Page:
Frequently Asked Questions
What are the benefits for my students?
Students will be eligible to receive scholarship awards of up to $50,000 per student team. Students will also have the opportunity to develop and practice project management, leadership, teamwork, and communication skills. They will also have to opportunity to learn more about energy careers, building science, energy efficiency, and continuous improvement. Engineering students may also be involved in estimating project cost and energy savings, implementation costs, and return on investment. Certified Energy Manager technical assistance and educational/student support is also provided under the E-Challenge at no cost to the university.
What are the benefits for the University?
A start-up grant of up to $20,000 is provided to assist with the administrative costs (faculty, staff, or student time, and/or materials) of creating a Strategic Energy Plan. The E-Challenge also provides no-cost Certified Energy Manager technical assistance as well as Strategic Energy Plan tools including:
- Energy Management Toolbox
- Energy use, cost, and performance tracking and benchmarking
- Energy efficiency Project identification and tracking
- Goal setting and progress tracking
- Energy Management Handbook Development Guide
- Information to help universities/colleges lay out their plan with real world examples of University Strategic Energy Plans
Universities and Colleges who submit comprehensive plans will also be awarded the chance to participate in DTE’s Strategic Energy Management (SEM) Program for 12-24 months. The program includes:
- Continued no-cost technical assistance
- Energy performance model and tracking
- Up to $23,000 in incentives (per building included in the plan)
- $13,000 Energy savings incentives ($0.04/kWh and $0.30/Therm)
- $10,000 SEM staffing grant activities
- 2% to 5% Savings
How will students be involved?
Students will be involved throughout the process of creating a plan through the E-Challenge. They can also be involved in Campus Energy Teams once the university or college has begun implementation of their plan (post E-Challenge). A few examples of tasks students will participate in are below:
- Gathering and inputting energy and building data in the EM Toolbox (excel based workbook)
- Analyzing trends, establishing metrics, uncovering variables that affect energy use
- Benchmarking buildings on campus against one another and against peer institutions
- Performing building walkthroughs using the best practice lists to score buildings and identify potential energy efficiency projects
- Engineering analysis of potential projects (optional)
- Setting baselines and energy waste reduction goals
- Drafting the Energy Management Plan
What kind of students should I target?
- Universities should target both undergraduate and graduate level engineering students
- Community colleges should target engineering feeder programs such as general science, applied science, or technology
- Undergraduate students and community college students can assist with data gathering, data input, and building walkthroughs
- If you have graduate students, they should lead any engineering and energy analysis; however, this is not required as part of the E-Challenge
What are the requirements to participate in the Strategic Energy Plan program during the E-Challenge?
A university or college can participate in the Strategic Energy Plan program without having a DTE account. The only requirement is to complete the E-Challenge application. A college or university may have a mix of buildings with and without DTE service or no buildings with DTE service. However, at least one building with DTE service is required to receive the start-up grant, student scholarships, and to participate in the SEM program.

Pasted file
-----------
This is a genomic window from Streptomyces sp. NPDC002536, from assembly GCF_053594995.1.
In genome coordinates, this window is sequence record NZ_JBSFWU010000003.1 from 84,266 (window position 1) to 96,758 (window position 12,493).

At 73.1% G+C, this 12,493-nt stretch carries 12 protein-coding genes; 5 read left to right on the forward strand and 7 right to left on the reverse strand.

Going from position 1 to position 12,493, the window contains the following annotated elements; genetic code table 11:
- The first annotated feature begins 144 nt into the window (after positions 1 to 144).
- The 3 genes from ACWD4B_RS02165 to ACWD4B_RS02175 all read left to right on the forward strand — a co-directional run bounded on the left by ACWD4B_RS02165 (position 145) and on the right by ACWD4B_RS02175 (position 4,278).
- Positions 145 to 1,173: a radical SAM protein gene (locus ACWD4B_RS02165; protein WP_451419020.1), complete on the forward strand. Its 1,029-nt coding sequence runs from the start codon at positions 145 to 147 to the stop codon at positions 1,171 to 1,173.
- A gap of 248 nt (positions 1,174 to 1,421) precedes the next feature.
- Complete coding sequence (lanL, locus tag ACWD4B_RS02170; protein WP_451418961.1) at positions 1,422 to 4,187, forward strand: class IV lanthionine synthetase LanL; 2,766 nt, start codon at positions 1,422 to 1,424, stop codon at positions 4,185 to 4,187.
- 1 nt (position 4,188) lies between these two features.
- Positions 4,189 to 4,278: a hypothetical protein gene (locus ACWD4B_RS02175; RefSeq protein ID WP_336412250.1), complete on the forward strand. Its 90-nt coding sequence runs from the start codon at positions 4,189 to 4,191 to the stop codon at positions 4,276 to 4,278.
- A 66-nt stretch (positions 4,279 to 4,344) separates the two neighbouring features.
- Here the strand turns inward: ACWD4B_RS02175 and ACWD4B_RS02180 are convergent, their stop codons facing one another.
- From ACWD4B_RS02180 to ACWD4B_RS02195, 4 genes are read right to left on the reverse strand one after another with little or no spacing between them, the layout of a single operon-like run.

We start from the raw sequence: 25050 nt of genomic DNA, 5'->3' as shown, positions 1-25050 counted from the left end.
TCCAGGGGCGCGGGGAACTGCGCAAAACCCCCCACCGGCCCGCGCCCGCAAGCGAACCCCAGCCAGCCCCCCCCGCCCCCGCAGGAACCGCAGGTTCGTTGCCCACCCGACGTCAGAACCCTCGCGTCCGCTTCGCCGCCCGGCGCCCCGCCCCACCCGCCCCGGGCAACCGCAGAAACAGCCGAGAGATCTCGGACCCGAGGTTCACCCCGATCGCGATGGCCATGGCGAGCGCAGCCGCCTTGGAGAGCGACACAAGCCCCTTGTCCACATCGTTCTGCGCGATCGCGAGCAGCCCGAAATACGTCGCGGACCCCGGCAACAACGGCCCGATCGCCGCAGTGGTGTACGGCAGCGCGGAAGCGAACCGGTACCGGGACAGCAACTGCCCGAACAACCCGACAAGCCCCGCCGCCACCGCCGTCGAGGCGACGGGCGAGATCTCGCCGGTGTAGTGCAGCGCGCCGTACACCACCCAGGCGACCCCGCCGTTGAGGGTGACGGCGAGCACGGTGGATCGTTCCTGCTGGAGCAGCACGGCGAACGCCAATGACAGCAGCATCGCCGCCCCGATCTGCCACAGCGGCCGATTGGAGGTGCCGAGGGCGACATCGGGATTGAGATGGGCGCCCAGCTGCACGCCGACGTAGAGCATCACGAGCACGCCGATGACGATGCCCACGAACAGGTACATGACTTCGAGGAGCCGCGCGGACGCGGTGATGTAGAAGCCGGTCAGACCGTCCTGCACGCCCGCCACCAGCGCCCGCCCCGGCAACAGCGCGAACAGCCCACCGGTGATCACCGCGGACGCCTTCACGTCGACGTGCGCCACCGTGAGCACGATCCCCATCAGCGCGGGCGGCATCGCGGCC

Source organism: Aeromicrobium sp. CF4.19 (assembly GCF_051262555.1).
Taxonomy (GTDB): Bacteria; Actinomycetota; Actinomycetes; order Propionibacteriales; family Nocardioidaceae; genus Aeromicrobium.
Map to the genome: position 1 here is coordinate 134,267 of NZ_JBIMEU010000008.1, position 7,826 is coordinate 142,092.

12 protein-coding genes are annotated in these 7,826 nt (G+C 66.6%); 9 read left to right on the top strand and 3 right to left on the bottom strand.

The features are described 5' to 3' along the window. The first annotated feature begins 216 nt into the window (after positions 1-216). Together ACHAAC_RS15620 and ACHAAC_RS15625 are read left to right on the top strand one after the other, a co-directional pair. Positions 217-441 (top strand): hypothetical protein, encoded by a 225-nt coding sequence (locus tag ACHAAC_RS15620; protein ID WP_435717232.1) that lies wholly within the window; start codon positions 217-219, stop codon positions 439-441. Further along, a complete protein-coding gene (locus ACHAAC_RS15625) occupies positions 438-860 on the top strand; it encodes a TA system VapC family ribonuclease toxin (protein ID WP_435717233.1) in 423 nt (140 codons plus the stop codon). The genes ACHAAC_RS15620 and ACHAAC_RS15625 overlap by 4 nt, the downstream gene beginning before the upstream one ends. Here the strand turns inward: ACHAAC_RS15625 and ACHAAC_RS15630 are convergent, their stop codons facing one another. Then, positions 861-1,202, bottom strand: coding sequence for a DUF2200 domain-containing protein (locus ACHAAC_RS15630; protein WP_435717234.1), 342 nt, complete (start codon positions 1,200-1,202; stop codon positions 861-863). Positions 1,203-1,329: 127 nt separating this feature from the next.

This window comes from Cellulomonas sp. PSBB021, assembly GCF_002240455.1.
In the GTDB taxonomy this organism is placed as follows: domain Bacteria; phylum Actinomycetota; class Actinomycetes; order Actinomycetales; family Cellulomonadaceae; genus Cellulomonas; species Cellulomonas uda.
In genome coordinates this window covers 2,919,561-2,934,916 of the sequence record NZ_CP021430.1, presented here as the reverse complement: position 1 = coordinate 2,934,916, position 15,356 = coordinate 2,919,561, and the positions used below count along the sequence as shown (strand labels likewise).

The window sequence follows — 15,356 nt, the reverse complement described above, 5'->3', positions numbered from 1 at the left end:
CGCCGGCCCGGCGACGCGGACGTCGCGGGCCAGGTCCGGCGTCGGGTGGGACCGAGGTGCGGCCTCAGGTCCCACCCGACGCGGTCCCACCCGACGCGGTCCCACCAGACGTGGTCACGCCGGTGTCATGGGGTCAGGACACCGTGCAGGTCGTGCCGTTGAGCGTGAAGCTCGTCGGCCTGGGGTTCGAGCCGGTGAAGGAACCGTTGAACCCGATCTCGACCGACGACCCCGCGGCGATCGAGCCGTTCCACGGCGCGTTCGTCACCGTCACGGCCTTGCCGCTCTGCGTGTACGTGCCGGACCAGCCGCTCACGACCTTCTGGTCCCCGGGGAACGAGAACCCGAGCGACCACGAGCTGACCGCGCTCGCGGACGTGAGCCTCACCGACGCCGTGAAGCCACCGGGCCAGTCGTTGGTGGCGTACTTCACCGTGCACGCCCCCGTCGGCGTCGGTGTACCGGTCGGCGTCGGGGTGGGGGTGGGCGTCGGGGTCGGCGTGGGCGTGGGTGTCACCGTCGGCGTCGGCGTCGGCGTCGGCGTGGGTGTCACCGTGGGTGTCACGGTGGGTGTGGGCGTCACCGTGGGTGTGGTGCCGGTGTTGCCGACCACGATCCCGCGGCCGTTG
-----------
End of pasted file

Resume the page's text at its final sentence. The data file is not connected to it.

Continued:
What are the requirements to participate in the Strategic Energy Management Program awarded after the E-Challenge?
To participate in the Strategic Energy Management (SEM) program a building must have DTE service that is metered at the building as well as a building management system (BMS). A building management system is a computer-based control system that is used to monitor and control mechanical and electric building systems such as lighting, heating, cooling, and ventilation equipment. Universities can include buildings without DTE service, meters, or a BMS in their plan but these buildings will not be eligible to participate in the SEM program.
What if I do not have any DTE accounts (natural gas or electric)? Can my Students still be involved in the E-Challenge?
Yes, there are two options:
- Students can partner with another university or community college, at which point these students can receive a scholarship. The partnering community college or university would be the primary beneficiary of the start-up grant, SEP, and SEM program.
- The other option is to participate in the E-challenge without being eligible for an award. Meaning the college or university can create a plan working with DTE Energy Managers under the SEP program. The college or university would derive the benefits from participating in this program and will be providing their students with real-world engineering experience; however, the college or university would not be eligible for the start-up grant, scholarships, or SEM award.
I want to participate in the E-Challenge, but I am struggling to complete required application materials by November 30, 2019. What can I do?
If you are working on gathering the materials necessary to participate in the E-Challenge but are struggling to meet the deadline, please let us know as soon as possible. DTE Energy Managers can help to facilitate meetings with university leadership, identify campus energy team members, and complete the timeline. We may also be able to accept partial applications, on a case-by-case basis, for schools that can demonstrate that they are in the process of completing the work by the end of 2019.